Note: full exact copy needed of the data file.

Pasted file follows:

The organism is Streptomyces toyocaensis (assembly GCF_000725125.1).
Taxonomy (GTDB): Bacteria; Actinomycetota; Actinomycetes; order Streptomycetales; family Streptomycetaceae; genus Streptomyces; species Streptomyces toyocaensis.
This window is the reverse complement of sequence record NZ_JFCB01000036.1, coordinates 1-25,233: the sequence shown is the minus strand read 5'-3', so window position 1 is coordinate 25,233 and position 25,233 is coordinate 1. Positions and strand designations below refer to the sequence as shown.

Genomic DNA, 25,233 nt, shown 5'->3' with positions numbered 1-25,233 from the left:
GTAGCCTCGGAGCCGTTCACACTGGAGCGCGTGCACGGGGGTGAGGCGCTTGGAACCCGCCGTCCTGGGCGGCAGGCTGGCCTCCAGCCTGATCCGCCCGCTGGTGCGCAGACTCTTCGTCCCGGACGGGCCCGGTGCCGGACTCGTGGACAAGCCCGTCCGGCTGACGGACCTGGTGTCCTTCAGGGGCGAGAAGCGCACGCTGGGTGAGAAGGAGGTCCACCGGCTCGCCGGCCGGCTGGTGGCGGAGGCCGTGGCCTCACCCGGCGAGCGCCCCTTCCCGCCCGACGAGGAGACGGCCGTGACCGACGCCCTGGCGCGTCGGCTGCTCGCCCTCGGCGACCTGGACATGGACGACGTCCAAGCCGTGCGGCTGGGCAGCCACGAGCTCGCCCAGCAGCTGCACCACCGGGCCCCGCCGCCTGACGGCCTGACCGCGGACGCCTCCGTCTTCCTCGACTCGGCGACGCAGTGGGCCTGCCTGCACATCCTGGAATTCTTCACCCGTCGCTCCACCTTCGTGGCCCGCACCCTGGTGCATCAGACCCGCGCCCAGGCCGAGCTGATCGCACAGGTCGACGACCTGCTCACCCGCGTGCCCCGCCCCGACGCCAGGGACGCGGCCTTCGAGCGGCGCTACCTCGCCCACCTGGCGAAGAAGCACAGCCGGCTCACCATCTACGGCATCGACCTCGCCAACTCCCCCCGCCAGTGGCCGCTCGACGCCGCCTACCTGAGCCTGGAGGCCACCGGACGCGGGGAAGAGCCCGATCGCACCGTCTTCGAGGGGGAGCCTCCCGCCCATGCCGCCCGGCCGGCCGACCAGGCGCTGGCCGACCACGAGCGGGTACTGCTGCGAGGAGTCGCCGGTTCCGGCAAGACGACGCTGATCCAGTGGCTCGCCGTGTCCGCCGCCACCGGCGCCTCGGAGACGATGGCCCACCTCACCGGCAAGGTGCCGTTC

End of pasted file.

The organism is Streptomyces toyocaensis (assembly GCF_000725125.1).
Taxonomy (GTDB): Bacteria; Actinomycetota; Actinomycetes; order Streptomycetales; family Streptomycetaceae; genus Streptomyces; species Streptomyces toyocaensis.
This window is the reverse complement of sequence record NZ_JFCB01000036.1, coordinates 1-25,233: the sequence shown is the minus strand read 5'-3', so window position 1 is coordinate 25,233 and position 25,233 is coordinate 1. Positions and strand designations below refer to the sequence as shown.

Genomic DNA, 25,233 nt, shown 5'->3' with positions numbered 1-25,233 from the left:
GTAGCCTCGGAGCCGTTCACACTGGAGCGCGTGCACGGGGGTGAGGCGCTTGGAACCCGCCGTCCTGGGCGGCAGGCTGGCCTCCAGCCTGATCCGCCCGCTGGTGCGCAGACTCTTCGTCCCGGACGGGCCCGGTGCCGGACTCGTGGACAAGCCCGTCCGGCTGACGGACCTGGTGTCCTTCAGGGGCGAGAAGCGCACGCTGGGTGAGAAGGAGGTCCACCGGCTCGCCGGCCGGCTGGTGGCGGAGGCCGTGGCCTCACCCGGCGAGCGCCCCTTCCCGCCCGACGAGGAGACGGCCGTGACCGACGCCCTGGCGCGTCGGCTGCTCGCCCTCGGCGACCTGGACATGGACGACGTCCAAGCCGTGCGGCTGGGCAGCCACGAGCTCGCCCAGCAGCTGCACCACCGGGCCCCGCCGCCTGACGGCCTGACCGCGGACGCCTCCGTCTTCCTCGACTCGGCGACGCAGTGGGCCTGCCTGCACATCCTGGAATTCTTCACCCGTCGCTCCACCTTCGTGGCCCGCACCCTGGTGCATCAGACCCGCGCCCAGGCCGAGCTGATCGCACAGGTCGACGACCTGCTCACCCGCGTGCCCCGCCCCGACGCCAGGGACGCGGCCTTCGAGCGGCGCTACCTCGCCCACCTGGCGAAGAAGCACAGCCGGCTCACCATCTACGGCATCGACCTCGCCAACTCCCCCCGCCAGTGGCCGCTCGACGCCGCCTACCTGAGCCTGGAGGCCACCGGACGCGGGGAAGAGCCCGATCGCACCGTCTTCGAGGGGGAGCCTCCCGCCCATGCCGCCCGGCCGGCCGACCAGGCGCTGGCCGACCACGAGCGGGTACTGCTGCGAGGAGTCGCCGGTTCCGGCAAGACGACGCTGATCCAGTGGCTCGCCGTGTCCGCCGCCACCGGCGCCTCGGAGACGATGGCCCACCTCACCGGCAAGGTGCCGTTC